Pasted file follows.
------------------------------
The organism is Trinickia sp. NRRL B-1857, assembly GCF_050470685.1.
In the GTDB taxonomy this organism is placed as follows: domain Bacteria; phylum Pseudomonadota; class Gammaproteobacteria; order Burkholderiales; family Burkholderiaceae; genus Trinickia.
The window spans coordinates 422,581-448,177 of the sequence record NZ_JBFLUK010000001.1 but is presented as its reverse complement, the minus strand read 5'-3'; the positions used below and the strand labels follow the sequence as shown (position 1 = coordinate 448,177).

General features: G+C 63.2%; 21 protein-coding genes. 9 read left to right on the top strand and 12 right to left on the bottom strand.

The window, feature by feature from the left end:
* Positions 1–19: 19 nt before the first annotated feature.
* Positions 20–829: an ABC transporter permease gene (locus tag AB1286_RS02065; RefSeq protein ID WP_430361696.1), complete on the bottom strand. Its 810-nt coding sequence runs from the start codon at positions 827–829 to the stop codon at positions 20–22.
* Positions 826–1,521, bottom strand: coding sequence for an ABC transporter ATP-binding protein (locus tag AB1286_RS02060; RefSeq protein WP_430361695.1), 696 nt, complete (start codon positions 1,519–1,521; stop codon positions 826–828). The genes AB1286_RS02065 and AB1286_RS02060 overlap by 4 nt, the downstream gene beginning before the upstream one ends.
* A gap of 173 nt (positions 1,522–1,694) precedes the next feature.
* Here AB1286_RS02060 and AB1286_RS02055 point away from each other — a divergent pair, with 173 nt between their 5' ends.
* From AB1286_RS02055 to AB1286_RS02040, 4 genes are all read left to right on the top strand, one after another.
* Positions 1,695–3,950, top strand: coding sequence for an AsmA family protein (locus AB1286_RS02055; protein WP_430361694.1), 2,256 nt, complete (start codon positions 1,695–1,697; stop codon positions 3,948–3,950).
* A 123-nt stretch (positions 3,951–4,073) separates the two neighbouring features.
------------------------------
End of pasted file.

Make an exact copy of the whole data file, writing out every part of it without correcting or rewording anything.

The organism is Trinickia sp. NRRL B-1857, assembly GCF_050470685.1.
In the GTDB taxonomy this organism is placed as follows: domain Bacteria; phylum Pseudomonadota; class Gammaproteobacteria; order Burkholderiales; family Burkholderiaceae; genus Trinickia.
The window spans coordinates 422,581-448,177 of the sequence record NZ_JBFLUK010000001.1 but is presented as its reverse complement, the minus strand read 5'-3'; the positions used below and the strand labels follow the sequence as shown (position 1 = coordinate 448,177).

General features: G+C 63.2%; 21 protein-coding genes. 9 read left to right on the top strand and 12 right to left on the bottom strand.

The window, feature by feature from the left end:
* Positions 1–19: 19 nt before the first annotated feature.
* Positions 20–829: an ABC transporter permease gene (locus tag AB1286_RS02065; RefSeq protein ID WP_430361696.1), complete on the bottom strand. Its 810-nt coding sequence runs from the start codon at positions 827–829 to the stop codon at positions 20–22.
* Positions 826–1,521, bottom strand: coding sequence for an ABC transporter ATP-binding protein (locus tag AB1286_RS02060; RefSeq protein WP_430361695.1), 696 nt, complete (start codon positions 1,519–1,521; stop codon positions 826–828). The genes AB1286_RS02065 and AB1286_RS02060 overlap by 4 nt, the downstream gene beginning before the upstream one ends.
* A gap of 173 nt (positions 1,522–1,694) precedes the next feature.
* Here AB1286_RS02060 and AB1286_RS02055 point away from each other — a divergent pair, with 173 nt between their 5' ends.
* From AB1286_RS02055 to AB1286_RS02040, 4 genes are all read left to right on the top strand, one after another.
* Positions 1,695–3,950, top strand: coding sequence for an AsmA family protein (locus AB1286_RS02055; protein WP_430361694.1), 2,256 nt, complete (start codon positions 1,695–1,697; stop codon positions 3,948–3,950).
* A 123-nt stretch (positions 3,951–4,073) separates the two neighbouring features.